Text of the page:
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'girls club' is theater of the absurd

Sunday, October 20, 2002

By Rob Owen, Post-Gazette TV Editor

They should have called this show "brats club." It's a more appropriate title.

Veteran writer/executive producer Davie E. Kelley's latest is actually called "girls club," with a noted lack of capitalization for stylistic purposes only.


"girls club"

When: 9 p.m. tomorrow on Fox.

Starring: Gretchen Mol, Kathleen Robertson, Chyler Leigh.

Forsaking the fantasy excesses of "Ally McBeal," Kelley's latest lawyer show is set in the supposed real world and follows the trials -- personal, professional and in the courtroom -- of three recent law school grads working for a prestigious San Francisco firm.

All three are beautiful, all three are supposedly intelligent, yet all three do incredibly dumb things in the first two episodes made available for review.

Jeannie Falls (Kathleen Roberston, "Beverly Hills, 90210") is the most grounded of the three, at least until the end of the second episode when, in a moment of anger, she commits a criminal act.

Of the three, Jeannie is the only one with justifiable complaints about a senior partner, who sexually harasses her. The other two women are just whiners.

Lynne (Gretchen Mol) dismisses all the constructive criticism of her boss, Nicholas Hahn (Giancarlo Esposito).

"If I ever make partner, shoot me if I act like one," she sasses.

Sarah (Chyler Leigh, "That '80s Show") is the big mouth with no self-control, who gripes about fairness. She gets mad at a colleague in a room full of co-workers and calls the woman "a total dyke." Sarah immediately apologizes, but later threatens her, saying, "Watch your back."

The older characters designed to be nemeses of the girls of the show's title are far more interesting. Their brusque style may be objectionable, but at least they don't behave like idiots without decorum.

"The reason I push you so hard is because I believe you're a keeper," Hahn tells Lynne. She takes the compliment and twists it into something ugly.

"You make me sound like a trout," Lynne says.

Kind of makes you want to wring her neck, doesn't it?

Kelley, who wrote tomorrow's premiere, continues to traffic in needlessly sexual stories. The premiere includes a legal case about a woman who visited her gynecologist. The doctor passed out between the woman's legs and you can imagine where his face ended up.

After a senior partner (Lisa Banes) calls one of the young women an "arrogant little snot," something viewers will likely nod their heads in agreement at, she paints a picture of the men in power at the firm by describing a sex act my editors rightfully wouldn't allow me to include here.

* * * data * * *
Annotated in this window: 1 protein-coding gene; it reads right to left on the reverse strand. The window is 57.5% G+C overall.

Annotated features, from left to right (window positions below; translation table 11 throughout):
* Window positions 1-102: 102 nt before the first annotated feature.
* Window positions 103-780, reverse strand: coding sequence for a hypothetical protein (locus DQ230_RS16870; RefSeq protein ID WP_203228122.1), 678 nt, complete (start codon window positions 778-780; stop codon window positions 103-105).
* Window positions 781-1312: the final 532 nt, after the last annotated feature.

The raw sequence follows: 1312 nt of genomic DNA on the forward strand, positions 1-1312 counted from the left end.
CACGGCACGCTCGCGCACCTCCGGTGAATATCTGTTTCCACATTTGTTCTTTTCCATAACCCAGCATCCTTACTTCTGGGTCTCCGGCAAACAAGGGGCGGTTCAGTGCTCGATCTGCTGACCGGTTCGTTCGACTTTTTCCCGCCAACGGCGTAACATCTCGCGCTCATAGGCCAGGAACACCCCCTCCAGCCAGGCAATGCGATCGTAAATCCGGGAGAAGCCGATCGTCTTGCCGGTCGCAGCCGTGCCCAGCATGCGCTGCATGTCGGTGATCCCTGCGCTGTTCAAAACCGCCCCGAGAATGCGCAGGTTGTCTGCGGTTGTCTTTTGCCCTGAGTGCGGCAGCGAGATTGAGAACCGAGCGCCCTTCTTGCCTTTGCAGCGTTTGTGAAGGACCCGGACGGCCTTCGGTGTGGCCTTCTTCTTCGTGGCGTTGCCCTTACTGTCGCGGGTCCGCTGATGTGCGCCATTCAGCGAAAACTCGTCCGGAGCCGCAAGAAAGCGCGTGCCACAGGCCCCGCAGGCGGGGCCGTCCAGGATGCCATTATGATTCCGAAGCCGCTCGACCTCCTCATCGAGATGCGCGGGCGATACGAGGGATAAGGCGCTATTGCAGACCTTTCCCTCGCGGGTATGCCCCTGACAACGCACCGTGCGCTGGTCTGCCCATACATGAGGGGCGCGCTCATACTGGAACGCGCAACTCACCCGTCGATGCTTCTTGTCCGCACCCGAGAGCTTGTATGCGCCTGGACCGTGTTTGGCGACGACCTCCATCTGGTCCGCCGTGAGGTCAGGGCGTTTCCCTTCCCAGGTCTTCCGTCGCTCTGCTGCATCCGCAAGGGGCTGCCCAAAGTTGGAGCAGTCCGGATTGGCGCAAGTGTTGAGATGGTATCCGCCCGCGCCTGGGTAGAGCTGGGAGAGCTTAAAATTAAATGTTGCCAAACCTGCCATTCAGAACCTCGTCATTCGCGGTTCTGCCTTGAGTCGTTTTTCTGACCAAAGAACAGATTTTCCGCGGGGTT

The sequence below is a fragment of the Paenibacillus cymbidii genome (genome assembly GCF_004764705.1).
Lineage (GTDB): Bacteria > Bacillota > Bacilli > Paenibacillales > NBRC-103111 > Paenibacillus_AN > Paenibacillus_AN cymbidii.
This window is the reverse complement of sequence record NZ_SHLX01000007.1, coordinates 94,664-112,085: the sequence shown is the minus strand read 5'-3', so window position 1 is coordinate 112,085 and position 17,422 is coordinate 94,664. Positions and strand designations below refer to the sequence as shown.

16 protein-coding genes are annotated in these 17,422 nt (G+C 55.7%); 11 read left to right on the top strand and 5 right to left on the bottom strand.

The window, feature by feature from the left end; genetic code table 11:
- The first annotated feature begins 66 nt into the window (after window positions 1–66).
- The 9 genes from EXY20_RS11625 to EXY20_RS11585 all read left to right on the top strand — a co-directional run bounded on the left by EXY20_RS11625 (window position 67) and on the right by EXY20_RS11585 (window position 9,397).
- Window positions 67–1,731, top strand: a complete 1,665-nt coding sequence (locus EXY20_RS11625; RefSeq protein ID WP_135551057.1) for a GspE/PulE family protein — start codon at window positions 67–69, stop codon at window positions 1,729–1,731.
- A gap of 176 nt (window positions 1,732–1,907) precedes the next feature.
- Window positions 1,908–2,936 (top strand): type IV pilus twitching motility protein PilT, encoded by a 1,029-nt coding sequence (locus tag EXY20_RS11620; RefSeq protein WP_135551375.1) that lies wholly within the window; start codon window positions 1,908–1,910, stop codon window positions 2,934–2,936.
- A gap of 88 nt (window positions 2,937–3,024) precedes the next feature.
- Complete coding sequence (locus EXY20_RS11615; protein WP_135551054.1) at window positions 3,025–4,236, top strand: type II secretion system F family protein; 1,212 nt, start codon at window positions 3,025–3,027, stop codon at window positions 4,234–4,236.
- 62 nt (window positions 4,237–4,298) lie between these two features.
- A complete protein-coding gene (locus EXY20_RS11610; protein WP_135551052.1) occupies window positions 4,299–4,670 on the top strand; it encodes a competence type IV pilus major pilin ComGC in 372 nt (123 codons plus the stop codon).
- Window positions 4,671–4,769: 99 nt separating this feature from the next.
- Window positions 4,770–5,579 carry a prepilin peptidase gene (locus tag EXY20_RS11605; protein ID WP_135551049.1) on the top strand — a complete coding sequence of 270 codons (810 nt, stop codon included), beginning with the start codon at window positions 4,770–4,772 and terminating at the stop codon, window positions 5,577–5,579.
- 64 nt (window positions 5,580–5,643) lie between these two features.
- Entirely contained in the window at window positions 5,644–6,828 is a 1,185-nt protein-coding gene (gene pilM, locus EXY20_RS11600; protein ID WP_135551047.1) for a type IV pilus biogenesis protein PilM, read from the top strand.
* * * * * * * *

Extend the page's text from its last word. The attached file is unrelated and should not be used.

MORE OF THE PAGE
Premiering at 9 p.m. tomorrow, "girls club" follows the season premiere of "Boston Public." But even at 9 and even on Fox, "club" goes to unnecessary, gratuitous extremes, especially when it comes to profanity.

Perhaps Kelley has run out of ideas and his only recourse is to push the envelope of what's permissible on broadcast television. Whatever the reason, it's a sad decline for a producer who was once the medium's most creative and reliable source of quality dramas.

That said, "girls club" looks great. It's a well-executed show with a distinctly crisp visual look by Western Pennsylvania native Todd Holland ("Malcolm in the Middle"), who directed the premiere.

And offensive as it is, "girls club" is entertaining in a they-can't-be-serious way. Maybe it would work as a full-bore soap. As it is, jaws will drop across the country tomorrow night as viewers get to know these characters and realize how supremely stupid they are. It makes you wonder how these women made it into and through law school.

"Lynn, if I can be older and wiser for a moment," an assistant district attorney says.

"You can be older," Lynne flippantly replies.

Viewers who tune in expecting an unintentional comedy of the absurd, won't be disappointed.

You can reach Rob Owen at 412-263-2582 orrowen@post-gazette.com . Post questions or comments to www.post-gazette.com/tv under TV Forum.

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